After days of halting answers from Jeb Bush, it now looks like a rough consensus is emerging in the Republican presidential field. Jeb Bush, Ted Cruz, Marco Rubio, and Chris Christie all agree: If they were president and they knew that our sworn enemy, the terrorist-supporting Saddam Hussein, only possessed thousands of deteriorating chemical warheads — rather than thousands of fully functional chemical weapons — they would not have invaded Iraq. Their answers to this question — which was designed mainly to remind the American people how much they hated the Iraq War and to force Republicans to distance themselves from George W. Bush — are troubling on two counts.
First, they allow the Left to define the terms of the debate by limiting our hindsight to the lessons we’d learned by 2005 — when we were fighting a losing war in a deteriorating nation perceived to be devoid of WMDs. But this is 2015, and we know much more — including that a chemical-weapons arsenal existed, that the insurgency could be defeated, and that the example of Syria shows that the alternative to deposing Saddam wasn’t necessarily greater stability but potentially even worse genocidal chaos.
Most importantly, hindsight also teaches us that American withdrawal from Iraq led to military disaster that cannot be easily reversed — much less stabilized — by a limited air campaign. So, knowing now what we didn’t know then, the answer is a smarter intervention, not the same intervention — an intervention that combines the tactics and lessons of the Surge with the staying power we’ve demonstrated in other volatile hot spots, like Korea. The alternative — as we know — is a growing jihadist menace, genocide against Christians and other religious minorities, and increased instability in a geopolitically vital region.
On a deeper level, however, the answers raise doubts about leadership and resolve. We have learned multiple hard lessons since Vietnam — including the simple truth that limiting the application of military force tends to prolong military conflict without achieving decisive results. But there is perhaps no more important takeaway from the last 40 years than that presidents must continually and forcefully make an effective argument for the hard choices that are so often necessary when confronting insurgent enemies. Effective presidential leadership involves not just choosing the right commanders and overseeing the right tactics, but also using the bully pulpit of the presidency to make the case for the sacrifice necessary for success.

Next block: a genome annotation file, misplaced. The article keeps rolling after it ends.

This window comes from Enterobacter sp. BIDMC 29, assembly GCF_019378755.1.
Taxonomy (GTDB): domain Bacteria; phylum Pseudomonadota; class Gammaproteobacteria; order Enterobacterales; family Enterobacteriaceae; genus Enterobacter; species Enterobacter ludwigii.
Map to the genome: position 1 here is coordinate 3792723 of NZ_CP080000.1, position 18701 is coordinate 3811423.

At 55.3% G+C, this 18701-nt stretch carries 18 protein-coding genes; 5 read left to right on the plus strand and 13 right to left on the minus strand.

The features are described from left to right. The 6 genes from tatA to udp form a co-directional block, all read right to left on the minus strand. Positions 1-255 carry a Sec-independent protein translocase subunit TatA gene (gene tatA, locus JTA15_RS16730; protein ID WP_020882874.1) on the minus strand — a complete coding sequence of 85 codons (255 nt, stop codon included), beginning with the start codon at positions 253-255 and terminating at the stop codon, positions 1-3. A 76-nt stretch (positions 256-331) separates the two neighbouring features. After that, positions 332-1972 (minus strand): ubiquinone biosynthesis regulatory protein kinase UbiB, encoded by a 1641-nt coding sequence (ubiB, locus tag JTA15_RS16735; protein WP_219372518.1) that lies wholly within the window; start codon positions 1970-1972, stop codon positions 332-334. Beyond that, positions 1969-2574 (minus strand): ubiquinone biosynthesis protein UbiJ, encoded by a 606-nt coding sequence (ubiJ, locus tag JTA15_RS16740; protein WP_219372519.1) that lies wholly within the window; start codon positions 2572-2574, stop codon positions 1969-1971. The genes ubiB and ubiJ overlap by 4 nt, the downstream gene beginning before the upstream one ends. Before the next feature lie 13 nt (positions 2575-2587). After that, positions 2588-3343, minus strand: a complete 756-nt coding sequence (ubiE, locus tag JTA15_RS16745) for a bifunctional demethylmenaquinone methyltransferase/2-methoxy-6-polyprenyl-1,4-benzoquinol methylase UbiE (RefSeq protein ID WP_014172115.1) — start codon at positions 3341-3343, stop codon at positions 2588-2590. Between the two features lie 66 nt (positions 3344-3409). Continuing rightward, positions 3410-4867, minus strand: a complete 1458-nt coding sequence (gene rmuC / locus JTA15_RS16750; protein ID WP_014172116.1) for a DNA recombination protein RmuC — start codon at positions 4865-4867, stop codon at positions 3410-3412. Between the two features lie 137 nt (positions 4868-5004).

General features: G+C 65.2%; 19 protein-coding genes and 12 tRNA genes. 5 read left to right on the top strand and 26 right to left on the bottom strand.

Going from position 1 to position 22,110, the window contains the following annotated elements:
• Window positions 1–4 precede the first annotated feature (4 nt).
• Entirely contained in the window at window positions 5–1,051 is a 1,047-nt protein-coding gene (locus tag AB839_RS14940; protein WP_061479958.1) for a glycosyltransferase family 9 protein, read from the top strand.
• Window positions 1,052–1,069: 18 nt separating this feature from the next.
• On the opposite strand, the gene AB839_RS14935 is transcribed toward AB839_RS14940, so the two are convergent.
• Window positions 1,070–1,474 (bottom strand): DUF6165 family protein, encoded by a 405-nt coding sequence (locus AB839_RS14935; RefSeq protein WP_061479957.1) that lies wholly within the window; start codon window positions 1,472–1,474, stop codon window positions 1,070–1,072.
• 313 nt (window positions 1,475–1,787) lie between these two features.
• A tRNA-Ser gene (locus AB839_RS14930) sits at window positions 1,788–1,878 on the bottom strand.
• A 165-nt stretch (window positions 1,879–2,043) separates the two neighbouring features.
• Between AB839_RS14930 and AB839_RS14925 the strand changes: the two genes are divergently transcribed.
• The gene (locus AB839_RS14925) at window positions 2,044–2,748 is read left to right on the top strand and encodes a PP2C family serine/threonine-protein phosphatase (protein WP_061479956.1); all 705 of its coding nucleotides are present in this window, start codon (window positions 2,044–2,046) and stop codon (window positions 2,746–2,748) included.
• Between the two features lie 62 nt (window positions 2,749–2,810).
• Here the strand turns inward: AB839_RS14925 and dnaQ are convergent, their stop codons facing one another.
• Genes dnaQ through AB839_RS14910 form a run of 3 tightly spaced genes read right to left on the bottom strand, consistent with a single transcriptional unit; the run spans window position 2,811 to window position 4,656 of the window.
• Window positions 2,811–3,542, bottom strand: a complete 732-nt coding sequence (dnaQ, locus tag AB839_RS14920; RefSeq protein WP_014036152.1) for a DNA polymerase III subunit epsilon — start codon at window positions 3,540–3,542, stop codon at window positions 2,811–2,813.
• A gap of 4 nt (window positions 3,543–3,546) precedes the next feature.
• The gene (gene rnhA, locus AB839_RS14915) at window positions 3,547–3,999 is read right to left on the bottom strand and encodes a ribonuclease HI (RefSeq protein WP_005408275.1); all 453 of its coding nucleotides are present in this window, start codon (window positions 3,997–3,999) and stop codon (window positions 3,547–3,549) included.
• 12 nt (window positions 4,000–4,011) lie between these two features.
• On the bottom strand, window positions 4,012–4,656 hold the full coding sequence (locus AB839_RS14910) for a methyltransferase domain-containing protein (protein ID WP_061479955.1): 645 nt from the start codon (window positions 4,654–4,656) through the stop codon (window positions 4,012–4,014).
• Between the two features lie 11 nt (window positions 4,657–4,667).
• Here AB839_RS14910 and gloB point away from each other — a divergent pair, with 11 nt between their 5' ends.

It’s hard to escape the feeling that the unanimity in post-hoc opposition to the Iraq War among the GOP presidential contenders is born less from considered conviction than from an ability to read polls.
It’s hard to escape the feeling that the unanimity in post-hoc opposition to the Iraq War among the GOP presidential contenders is born less from considered conviction than from an ability to read polls showing that the war is overwhelmingly unpopular. But there’s space for leadership here — for a candidate to step forward and say that while mistakes were undeniably made, it was the right call to remove Saddam from power, that our nation would be more secure had we stayed the course in Iraq, and that if the post-Holocaust vow of “never again” means anything, it means we can’t stand aside and allow jihadist savages to exterminate Christians, Yazidis, and other religious minorities in the Middle East.
Right now, Republican candidates are attempting to have it both ways — to cleanse themselves of the alleged “original sin” of the Iraq invasion while calling out the Obama administration for throwing away victory. Yet there would have been no victory to throw away absent the invasion. Indeed, we would potentially be in an even less favorable position than we are now to oppose ISIS (or similar jihadists), with all of Iraq imploding, including Baghdad.
Public opinion is a fragile thing, subject to immediate change in the face of catastrophic events. Let’s not forget that the actions of a single, heroic cop are all that saved us from an ISIS-inspired massacre in Garland, Texas. If successful, that attack would have shaken the nation every bit as much as the Boston Marathon bombing, but with the twist of a defined enemy to retaliate against. Yet Republicans seem to be allowing public opinion to define the terms of their national-security leadership rather than using leadership to shift public opinion.
#related#When Republicans say that they would not have toppled Saddam, here — in reality — is their message: “No, I would not topple a vulnerable regime that attempts to kill an American president, fires on American pilots, harbors terrorists, sponsors terror campaigns against American allies, violates cease-fire agreements with the American military, maintains stocks of chemical weapons, has launched multiple aggressive wars, and violates binding U.N. resolutions governing its weapons programs.”
That’s not the message the next American president should send to an increasingly hostile and unstable world.
— David French is an attorney, a staff writer at National Review, and a veteran of Operation Iraqi Freedom.